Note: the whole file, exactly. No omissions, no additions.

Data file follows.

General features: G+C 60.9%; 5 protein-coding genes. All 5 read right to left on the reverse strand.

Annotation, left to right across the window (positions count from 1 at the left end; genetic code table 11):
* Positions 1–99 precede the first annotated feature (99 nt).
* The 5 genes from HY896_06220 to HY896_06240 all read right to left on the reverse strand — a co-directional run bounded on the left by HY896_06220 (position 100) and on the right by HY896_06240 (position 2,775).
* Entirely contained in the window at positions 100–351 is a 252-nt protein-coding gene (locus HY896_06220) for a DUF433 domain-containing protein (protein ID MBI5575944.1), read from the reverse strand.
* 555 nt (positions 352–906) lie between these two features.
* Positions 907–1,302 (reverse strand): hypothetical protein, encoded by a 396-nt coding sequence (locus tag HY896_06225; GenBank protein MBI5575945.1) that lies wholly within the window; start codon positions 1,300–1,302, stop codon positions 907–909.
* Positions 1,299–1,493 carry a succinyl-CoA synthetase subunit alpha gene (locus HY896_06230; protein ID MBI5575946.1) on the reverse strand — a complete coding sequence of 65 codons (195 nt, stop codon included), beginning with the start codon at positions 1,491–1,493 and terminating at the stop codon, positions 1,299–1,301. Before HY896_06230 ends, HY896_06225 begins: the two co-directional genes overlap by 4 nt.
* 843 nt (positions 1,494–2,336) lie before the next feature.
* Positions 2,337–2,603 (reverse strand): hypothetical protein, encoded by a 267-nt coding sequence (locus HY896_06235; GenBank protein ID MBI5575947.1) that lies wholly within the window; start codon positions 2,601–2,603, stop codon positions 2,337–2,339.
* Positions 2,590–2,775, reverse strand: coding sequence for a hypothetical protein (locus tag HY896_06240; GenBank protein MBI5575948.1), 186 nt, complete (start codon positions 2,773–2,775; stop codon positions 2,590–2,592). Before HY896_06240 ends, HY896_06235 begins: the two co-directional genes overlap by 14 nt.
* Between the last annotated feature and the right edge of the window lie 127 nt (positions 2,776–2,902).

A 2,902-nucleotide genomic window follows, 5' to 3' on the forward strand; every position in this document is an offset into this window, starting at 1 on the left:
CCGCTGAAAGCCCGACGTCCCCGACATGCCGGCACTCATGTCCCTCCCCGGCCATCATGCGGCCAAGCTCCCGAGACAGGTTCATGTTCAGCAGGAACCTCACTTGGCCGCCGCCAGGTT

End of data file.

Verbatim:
General features: G+C 60.9%; 5 protein-coding genes. All 5 read right to left on the reverse strand.

Annotation, left to right across the window (positions count from 1 at the left end; genetic code table 11):
* Positions 1–99 precede the first annotated feature (99 nt).
* The 5 genes from HY896_06220 to HY896_06240 all read right to left on the reverse strand — a co-directional run bounded on the left by HY896_06220 (position 100) and on the right by HY896_06240 (position 2,775).
* Entirely contained in the window at positions 100–351 is a 252-nt protein-coding gene (locus HY896_06220) for a DUF433 domain-containing protein (protein ID MBI5575944.1), read from the reverse strand.
* 555 nt (positions 352–906) lie between these two features.
* Positions 907–1,302 (reverse strand): hypothetical protein, encoded by a 396-nt coding sequence (locus tag HY896_06225; GenBank protein MBI5575945.1) that lies wholly within the window; start codon positions 1,300–1,302, stop codon positions 907–909.
* Positions 1,299–1,493 carry a succinyl-CoA synthetase subunit alpha gene (locus HY896_06230; protein ID MBI5575946.1) on the reverse strand — a complete coding sequence of 65 codons (195 nt, stop codon included), beginning with the start codon at positions 1,491–1,493 and terminating at the stop codon, positions 1,299–1,301. Before HY896_06230 ends, HY896_06225 begins: the two co-directional genes overlap by 4 nt.
* 843 nt (positions 1,494–2,336) lie before the next feature.
* Positions 2,337–2,603 (reverse strand): hypothetical protein, encoded by a 267-nt coding sequence (locus HY896_06235; GenBank protein ID MBI5575947.1) that lies wholly within the window; start codon positions 2,601–2,603, stop codon positions 2,337–2,339.
* Positions 2,590–2,775, reverse strand: coding sequence for a hypothetical protein (locus tag HY896_06240; GenBank protein MBI5575948.1), 186 nt, complete (start codon positions 2,773–2,775; stop codon positions 2,590–2,592). Before HY896_06240 ends, HY896_06235 begins: the two co-directional genes overlap by 14 nt.
* Between the last annotated feature and the right edge of the window lie 127 nt (positions 2,776–2,902).

A 2,902-nucleotide genomic window follows, 5' to 3' on the forward strand; every position in this document is an offset into this window, starting at 1 on the left:
CCGCTGAAAGCCCGACGTCCCCGACATGCCGGCACTCATGTCCCTCCCCGGCCATCATGCGGCCAAGCTCCCGAGACAGGTTCATGTTCAGCAGGAACCTCACTTGGCCGCCGCCAGGTT